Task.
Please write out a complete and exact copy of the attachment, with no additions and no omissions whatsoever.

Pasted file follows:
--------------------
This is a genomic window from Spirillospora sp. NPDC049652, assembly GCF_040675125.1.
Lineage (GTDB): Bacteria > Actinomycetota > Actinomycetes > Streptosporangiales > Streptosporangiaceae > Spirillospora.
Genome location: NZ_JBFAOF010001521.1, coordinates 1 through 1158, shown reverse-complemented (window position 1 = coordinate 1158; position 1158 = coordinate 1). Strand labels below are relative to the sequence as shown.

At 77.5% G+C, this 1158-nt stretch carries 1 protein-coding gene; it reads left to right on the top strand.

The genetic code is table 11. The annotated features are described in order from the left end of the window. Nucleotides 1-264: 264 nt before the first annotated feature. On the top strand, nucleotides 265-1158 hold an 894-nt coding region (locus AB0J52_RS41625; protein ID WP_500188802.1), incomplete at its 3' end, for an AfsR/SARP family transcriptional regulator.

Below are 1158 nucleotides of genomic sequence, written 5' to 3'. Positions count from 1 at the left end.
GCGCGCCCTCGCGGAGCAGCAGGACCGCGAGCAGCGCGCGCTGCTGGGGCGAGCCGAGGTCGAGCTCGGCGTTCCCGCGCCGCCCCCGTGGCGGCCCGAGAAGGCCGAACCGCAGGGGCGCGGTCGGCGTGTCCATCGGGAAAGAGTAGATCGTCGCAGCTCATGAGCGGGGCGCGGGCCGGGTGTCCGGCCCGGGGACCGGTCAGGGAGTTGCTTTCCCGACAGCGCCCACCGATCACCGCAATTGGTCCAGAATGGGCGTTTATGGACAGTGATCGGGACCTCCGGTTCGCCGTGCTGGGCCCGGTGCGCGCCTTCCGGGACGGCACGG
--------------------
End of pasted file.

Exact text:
This is a genomic window from Spirillospora sp. NPDC049652, assembly GCF_040675125.1.
Lineage (GTDB): Bacteria > Actinomycetota > Actinomycetes > Streptosporangiales > Streptosporangiaceae > Spirillospora.
Genome location: NZ_JBFAOF010001521.1, coordinates 1 through 1158, shown reverse-complemented (window position 1 = coordinate 1158; position 1158 = coordinate 1). Strand labels below are relative to the sequence as shown.

At 77.5% G+C, this 1158-nt stretch carries 1 protein-coding gene; it reads left to right on the top strand.

The genetic code is table 11. The annotated features are described in order from the left end of the window. Nucleotides 1-264: 264 nt before the first annotated feature. On the top strand, nucleotides 265-1158 hold an 894-nt coding region (locus AB0J52_RS41625; protein ID WP_500188802.1), incomplete at its 3' end, for an AfsR/SARP family transcriptional regulator.

Below are 1158 nucleotides of genomic sequence, written 5' to 3'. Positions count from 1 at the left end.
GCGCGCCCTCGCGGAGCAGCAGGACCGCGAGCAGCGCGCGCTGCTGGGGCGAGCCGAGGTCGAGCTCGGCGTTCCCGCGCCGCCCCCGTGGCGGCCCGAGAAGGCCGAACCGCAGGGGCGCGGTCGGCGTGTCCATCGGGAAAGAGTAGATCGTCGCAGCTCATGAGCGGGGCGCGGGCCGGGTGTCCGGCCCGGGGACCGGTCAGGGAGTTGCTTTCCCGACAGCGCCCACCGATCACCGCAATTGGTCCAGAATGGGCGTTTATGGACAGTGATCGGGACCTCCGGTTCGCCGTGCTGGGCCCGGTGCGCGCCTTCCGGGACGGCACGG